Bulldozing the Essex Street Market Would Not Be Cool

Essex Street Market. Photo by Cynthia Lamb.
Photo by Cynthia Lamb.

Consider me shallow if you like, but I do actually think about coolness. I know it’s generally more of a teenage concern than a middle age one, but I can’t help myself. Coolness is like beauty: it has a short shelf life. This transience is part of its appeal. Today’s shock of the “new” quickly becomes tomorrow’s rehash. Either catch the moment or miss out entirely. That’s how it works.

When it comes to neighborhoods, coolness is a function of transition. The early stages of gentrification are cool, the end result is not.  If you doubt this, spend a Saturday night in the East Village or a Sunday brunch in Park Slope. Our Lower East Side food scene has been in what I consider a perfect balance for the last five years or so. There’s just enough upscale stuff to make the old schoolers shake their heads in dismay, yet no dearth of cheap, lowbrow deliciousness. Such a balance is a delicate, fleeting thing, and I’m a big advocate of enjoying it while it lasts. Because change is inevitable.

I make no secret of the fact that I think the Essex Street Market is the coolest place to shop for food (and grab a quick bite) in the neighborhood. Why? Balance. In a neighborhood as diverse as ours, it’s easy to feel the cultural and socioeconomic differences between you and your neighbors. Yet we all walk the same sidewalks. Nowhere is this more apparent than the Essex Street Market. Upscale and down to earth businesses are side by side in an historic space originally designed to get pushcart vendors off the streets. They are all small independent businesses – the kind I prefer to patronize. Every one of them is somebody’s dream, and there’s a good chance that person is behind the counter.

You can listen to the Shopsins cursing each other out while buying $30/lb cheese, less than twenty steps from bags of bell peppers selling for a dollar each. Greek pastries and Japanese health food are just a few feet from yuca and bacalao. Have a taco. Or maybe chocolate covered bacon is more your style? Buy some fish. Or maybe you’re in the mood for goat tonight? A sandwich or a cupcake? Coffee or kombucha? Don’t forget your veggies and fresh herbs – they’re all here.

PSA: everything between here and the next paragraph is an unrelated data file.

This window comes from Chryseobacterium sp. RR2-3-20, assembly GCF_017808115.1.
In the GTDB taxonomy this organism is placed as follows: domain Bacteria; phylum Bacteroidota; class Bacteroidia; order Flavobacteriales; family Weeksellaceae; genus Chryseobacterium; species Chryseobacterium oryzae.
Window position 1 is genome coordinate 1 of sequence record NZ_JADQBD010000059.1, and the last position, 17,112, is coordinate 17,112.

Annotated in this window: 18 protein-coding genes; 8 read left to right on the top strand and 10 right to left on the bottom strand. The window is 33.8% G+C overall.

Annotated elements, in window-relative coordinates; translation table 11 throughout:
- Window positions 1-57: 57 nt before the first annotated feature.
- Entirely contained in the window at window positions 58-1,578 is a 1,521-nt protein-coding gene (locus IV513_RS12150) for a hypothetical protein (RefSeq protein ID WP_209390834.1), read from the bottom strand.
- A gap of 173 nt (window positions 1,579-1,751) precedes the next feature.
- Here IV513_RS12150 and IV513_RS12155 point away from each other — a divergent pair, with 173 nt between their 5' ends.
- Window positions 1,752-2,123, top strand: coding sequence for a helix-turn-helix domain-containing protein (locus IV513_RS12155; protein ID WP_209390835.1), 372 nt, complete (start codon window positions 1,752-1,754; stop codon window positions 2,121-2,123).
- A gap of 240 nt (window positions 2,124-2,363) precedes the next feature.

Over the last seven years, the EDC (Economic Development Corp.) has put great effort into revamping this market. The place is not just a home for businesses that have served our neighborhood for decades, it’s also become an incubator for daring small businesses that really couldn’t exist anywhere else in the neighborhood. That, dear reader, is cool.

Unfortunately, we have to face the fleeting nature of coolness when it comes to the Essex Street Market. The EDC has chosen to ignore Community Board 3’s recommendation that the market be preserved in its current location as part of the SPURA development. There’s still some lip service given to the remote possibility of preservation, but at this point it looks like a fait accompli. They’re gonna bulldoze it. The current vendors will, by all indications, be left hanging. We’ll get a “new” Essex Street Market and maybe a Wal-mart out of the deal. If that sounds profoundly uncool to you, that’s because it is.

Editor’s note: This evening Community Board 3’s land use committee will vote on the Seward Park Development application, which includes plans for the Essex Street Market.  The meeting will be held at University Settlement, 184 Eldridge Street, at 6:30 p.m. If you would like to read about the EDC’s position on the market,  have a look at our previous coverage.  JP’s wife, and the photographer for his TLD columns, Cynthia Lamb, is the founder of “Save the Essex Street Market,” a community advocacy organization.

JP Bowersock is a professional musician and music producer who has toured the world repeatedly, eating at top restaurants and hole-in-the-wall joints. He is a serious home cook with over two decades’ experience cooking for family, friends and fellow rock and rollers. Mr Bowersock keeps a toe in the wine business as well, consulting for the wine lists of several neighborhood establishments, including Clandestino, 35 Canal St. When not on tour or in the recording studio he’s scouring the neighborhood for frugal food finds.

As champagne prices have risen over the last decade names like prosecco and cava have entered our vocabularies. If you’re priced out of France why not turn to Italy or Spain? But let’s not forget Portugal. They’ve made great strides in their wine making of late. Vidigal 2007 sparkling wine is an example ($15 at Seward Park Liquors). It’s made from the arinto grape, just like vinho verde. While it shares the acidity and minerality of many vinhos verdes, Vidigal has no residual sugar. If your take on whites is “the drier the better” this one is for you. It’s a novel sparkler that’s affordable enough to have when you’re celebrating nothing in particular.